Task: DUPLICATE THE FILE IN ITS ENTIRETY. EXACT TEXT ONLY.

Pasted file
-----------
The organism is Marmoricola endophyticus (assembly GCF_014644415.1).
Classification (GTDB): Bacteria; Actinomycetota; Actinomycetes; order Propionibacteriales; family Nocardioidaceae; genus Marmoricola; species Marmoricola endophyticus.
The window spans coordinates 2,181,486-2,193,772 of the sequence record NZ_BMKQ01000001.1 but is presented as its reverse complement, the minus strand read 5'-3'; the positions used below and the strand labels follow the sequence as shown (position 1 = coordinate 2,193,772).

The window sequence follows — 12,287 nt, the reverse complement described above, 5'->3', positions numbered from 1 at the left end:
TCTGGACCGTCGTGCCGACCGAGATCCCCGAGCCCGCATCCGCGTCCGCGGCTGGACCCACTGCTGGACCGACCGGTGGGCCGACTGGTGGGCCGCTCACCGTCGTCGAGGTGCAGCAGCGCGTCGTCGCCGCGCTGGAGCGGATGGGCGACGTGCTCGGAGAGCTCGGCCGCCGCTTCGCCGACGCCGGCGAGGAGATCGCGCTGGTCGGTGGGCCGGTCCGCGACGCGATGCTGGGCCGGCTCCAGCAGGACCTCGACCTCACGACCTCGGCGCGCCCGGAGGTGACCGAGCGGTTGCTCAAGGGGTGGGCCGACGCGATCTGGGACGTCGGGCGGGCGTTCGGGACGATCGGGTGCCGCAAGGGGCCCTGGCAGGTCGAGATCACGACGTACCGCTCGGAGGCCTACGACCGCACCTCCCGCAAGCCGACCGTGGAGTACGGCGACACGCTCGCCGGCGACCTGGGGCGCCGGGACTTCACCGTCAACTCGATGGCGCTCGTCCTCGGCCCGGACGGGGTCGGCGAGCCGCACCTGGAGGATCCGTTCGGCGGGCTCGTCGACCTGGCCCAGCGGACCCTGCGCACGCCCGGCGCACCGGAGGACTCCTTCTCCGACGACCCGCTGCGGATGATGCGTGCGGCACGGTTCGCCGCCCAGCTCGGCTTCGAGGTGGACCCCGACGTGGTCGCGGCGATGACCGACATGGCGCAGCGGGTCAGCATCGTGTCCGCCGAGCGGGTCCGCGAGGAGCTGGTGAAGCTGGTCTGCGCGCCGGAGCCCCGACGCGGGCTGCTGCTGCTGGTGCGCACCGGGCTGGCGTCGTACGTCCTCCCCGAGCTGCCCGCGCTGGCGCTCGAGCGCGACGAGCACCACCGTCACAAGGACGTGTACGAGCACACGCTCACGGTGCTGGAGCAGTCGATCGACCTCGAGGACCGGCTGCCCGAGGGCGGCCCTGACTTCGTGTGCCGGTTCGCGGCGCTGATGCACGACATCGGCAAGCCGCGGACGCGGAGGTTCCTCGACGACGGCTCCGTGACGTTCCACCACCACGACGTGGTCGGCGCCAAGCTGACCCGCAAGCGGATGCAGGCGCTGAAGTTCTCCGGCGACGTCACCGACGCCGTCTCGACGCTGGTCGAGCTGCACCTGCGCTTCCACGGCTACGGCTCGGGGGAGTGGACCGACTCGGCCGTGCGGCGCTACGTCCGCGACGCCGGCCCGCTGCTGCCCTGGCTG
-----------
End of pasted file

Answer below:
The organism is Marmoricola endophyticus (assembly GCF_014644415.1).
Classification (GTDB): Bacteria; Actinomycetota; Actinomycetes; order Propionibacteriales; family Nocardioidaceae; genus Marmoricola; species Marmoricola endophyticus.
The window spans coordinates 2,181,486-2,193,772 of the sequence record NZ_BMKQ01000001.1 but is presented as its reverse complement, the minus strand read 5'-3'; the positions used below and the strand labels follow the sequence as shown (position 1 = coordinate 2,193,772).

The window sequence follows — 12,287 nt, the reverse complement described above, 5'->3', positions numbered from 1 at the left end:
TCTGGACCGTCGTGCCGACCGAGATCCCCGAGCCCGCATCCGCGTCCGCGGCTGGACCCACTGCTGGACCGACCGGTGGGCCGACTGGTGGGCCGCTCACCGTCGTCGAGGTGCAGCAGCGCGTCGTCGCCGCGCTGGAGCGGATGGGCGACGTGCTCGGAGAGCTCGGCCGCCGCTTCGCCGACGCCGGCGAGGAGATCGCGCTGGTCGGTGGGCCGGTCCGCGACGCGATGCTGGGCCGGCTCCAGCAGGACCTCGACCTCACGACCTCGGCGCGCCCGGAGGTGACCGAGCGGTTGCTCAAGGGGTGGGCCGACGCGATCTGGGACGTCGGGCGGGCGTTCGGGACGATCGGGTGCCGCAAGGGGCCCTGGCAGGTCGAGATCACGACGTACCGCTCGGAGGCCTACGACCGCACCTCCCGCAAGCCGACCGTGGAGTACGGCGACACGCTCGCCGGCGACCTGGGGCGCCGGGACTTCACCGTCAACTCGATGGCGCTCGTCCTCGGCCCGGACGGGGTCGGCGAGCCGCACCTGGAGGATCCGTTCGGCGGGCTCGTCGACCTGGCCCAGCGGACCCTGCGCACGCCCGGCGCACCGGAGGACTCCTTCTCCGACGACCCGCTGCGGATGATGCGTGCGGCACGGTTCGCCGCCCAGCTCGGCTTCGAGGTGGACCCCGACGTGGTCGCGGCGATGACCGACATGGCGCAGCGGGTCAGCATCGTGTCCGCCGAGCGGGTCCGCGAGGAGCTGGTGAAGCTGGTCTGCGCGCCGGAGCCCCGACGCGGGCTGCTGCTGCTGGTGCGCACCGGGCTGGCGTCGTACGTCCTCCCCGAGCTGCCCGCGCTGGCGCTCGAGCGCGACGAGCACCACCGTCACAAGGACGTGTACGAGCACACGCTCACGGTGCTGGAGCAGTCGATCGACCTCGAGGACCGGCTGCCCGAGGGCGGCCCTGACTTCGTGTGCCGGTTCGCGGCGCTGATGCACGACATCGGCAAGCCGCGGACGCGGAGGTTCCTCGACGACGGCTCCGTGACGTTCCACCACCACGACGTGGTCGGCGCCAAGCTGACCCGCAAGCGGATGCAGGCGCTGAAGTTCTCCGGCGACGTCACCGACGCCGTCTCGACGCTGGTCGAGCTGCACCTGCGCTTCCACGGCTACGGCTCGGGGGAGTGGACCGACTCGGCCGTGCGGCGCTACGTCCGCGACGCCGGCCCGCTGCTGCCCTGGCTG